I am trying to tackle a problem that involves binary classification. However, my data is multi-level or hierarchical in its structure. This example illustrates its structure:

  Time Group Response   F1   F2 F3 F4
1    1     a        0 0.89 0.01 10  2
2    2     a        1 0.82 0.58 21  4
3    3     a        1 0.34 0.39 37  6
4    1     b        0 0.32 0.26 10  2
5    2     b        0 0.32 0.04 21  4
6    3     b        0 0.00 0.20 37  6
7    1     c        1 0.80 0.18 10  2
8    2     c        0 0.34 0.71 21  4
9    3     c        1 0.55 0.52 37  6

We have multiple groups which have a binary response (0, 1) that is measured over time. The are an array of features associated with each response in each group. Some of these features take unique values for each time point in each group (F1, F2), while others (F3, F4) represent the environmental "state" that was common across groups at each time point. All feature variables are continuous and numeric and I also do not tell the model that they belong to different groups as I want the model to predict the response based on the continuous features. This is important because over time some groups go extinct and disappear from the data set and other new groups come in so I want the model to be agnostic to group ID.

I use a rolling window walk-forward validation scheme to account for the temporal nature of the data. Until now, I have been running this data through a random forest model via the h2o package in R with y = Response and x = c(F1:F4). The results have been reasonable, however I am noticing that the environmental features (F3, F4) have the most importance and the model is good at predicting when the environment is right – e.g. conditions of F3 and F4 that enable discrimination between 0 and 1 in the Response. However the model is less good at distinguishing between groups on any given day given the environment.

This led me to think that this outcome may be due to not fully accounting for the hierarchical nature of the data. Instead I had the idea to fit random forest models in a 2 stage process. In stage 1, I train and validate the model using only the environmental features (F3, F4). I then use this model to generate predictions for the response variable and then keep only the positive responses (‘1s’) and throw out all negative responses (‘0s’). In stage 2 I then train and validate a new random forest model on this new dataset which includes only the group specific features (F1, F2) to make more granular predictions of when each group will exhibit a positive or negative response. I then finish in stage 3 by testing the two random forest models on the hold out test data in the same 2 stage process – i.e. test with model 1 on F3 and F4, keep positive predictions and then test with model 2 using F1 and F2 to generate the final set of granular predictions.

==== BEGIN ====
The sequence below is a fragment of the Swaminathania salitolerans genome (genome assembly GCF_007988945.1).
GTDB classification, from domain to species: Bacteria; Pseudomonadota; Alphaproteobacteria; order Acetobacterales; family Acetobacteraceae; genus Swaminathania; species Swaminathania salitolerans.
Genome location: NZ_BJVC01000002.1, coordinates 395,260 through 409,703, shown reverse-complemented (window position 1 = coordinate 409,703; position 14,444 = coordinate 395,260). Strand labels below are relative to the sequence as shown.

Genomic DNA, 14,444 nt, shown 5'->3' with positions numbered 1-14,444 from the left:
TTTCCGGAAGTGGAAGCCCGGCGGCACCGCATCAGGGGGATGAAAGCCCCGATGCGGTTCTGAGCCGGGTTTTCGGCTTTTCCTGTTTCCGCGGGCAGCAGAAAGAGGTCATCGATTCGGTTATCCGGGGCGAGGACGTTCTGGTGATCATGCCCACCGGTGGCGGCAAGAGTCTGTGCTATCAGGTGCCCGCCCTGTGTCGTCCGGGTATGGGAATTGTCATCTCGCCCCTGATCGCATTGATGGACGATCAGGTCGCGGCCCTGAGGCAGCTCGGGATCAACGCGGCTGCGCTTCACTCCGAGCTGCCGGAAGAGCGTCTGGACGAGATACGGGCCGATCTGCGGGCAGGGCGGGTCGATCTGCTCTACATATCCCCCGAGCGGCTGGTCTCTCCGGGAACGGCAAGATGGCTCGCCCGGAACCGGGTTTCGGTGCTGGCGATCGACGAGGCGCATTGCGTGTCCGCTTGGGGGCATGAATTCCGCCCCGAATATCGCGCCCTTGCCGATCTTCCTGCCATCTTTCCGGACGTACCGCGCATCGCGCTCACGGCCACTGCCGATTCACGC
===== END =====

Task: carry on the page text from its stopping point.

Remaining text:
Does this approach seem reasonable and sensible? Or are there other/better ways to deal with the data structure I have?


1 Answer 1


With the data set out how it is, I'm not sure it accounts for the non-independence of your data points. I would consider modelling each time point separately. This has the advantage that you could include previous state as a predictor - it depends what exactly you're modelling, but shouldn't the likelihood of being 1 or 0 at time point 3 depend strongly on whether that group was 1 or 0 at time point 2?

So for example, I would split your example data into three training data sets, split by the Time variable.

Response at Time point 1 would be modelled like this:

Response_at_time_point_1 ~ F1 + F2 + F3 + F4

Response at Time point 2 would be modelled like this:

Response_at_time_point_2 ~ F1 + F2 + F3 + F4 + Response_at_time_point_1 

Response at Time point 3 would be modelled like this:

Response_at_time_point_3 ~ F1 + F2 + F3 + F4 + Response_at_time_point_1 + Response_at_time_point_2 

You could add a helper column to determine which sub-model each row should go to, based on what time point they are at.

  • $\begingroup$ Thanks for the suggestion. I’m not sure it would be feasible to model each time point separately. The full data set has 200 groups each with 800 time points and over 1000 features. It’s not clear that there should a priori be strong temporal auto correlation in the data though I can test that. The key level that non independence exists is at the level of group and the way in which some features are uniquely defined for each time point in each group whilst others are common across groups at any given time point. $\endgroup$ Commented Feb 22, 2022 at 22:13

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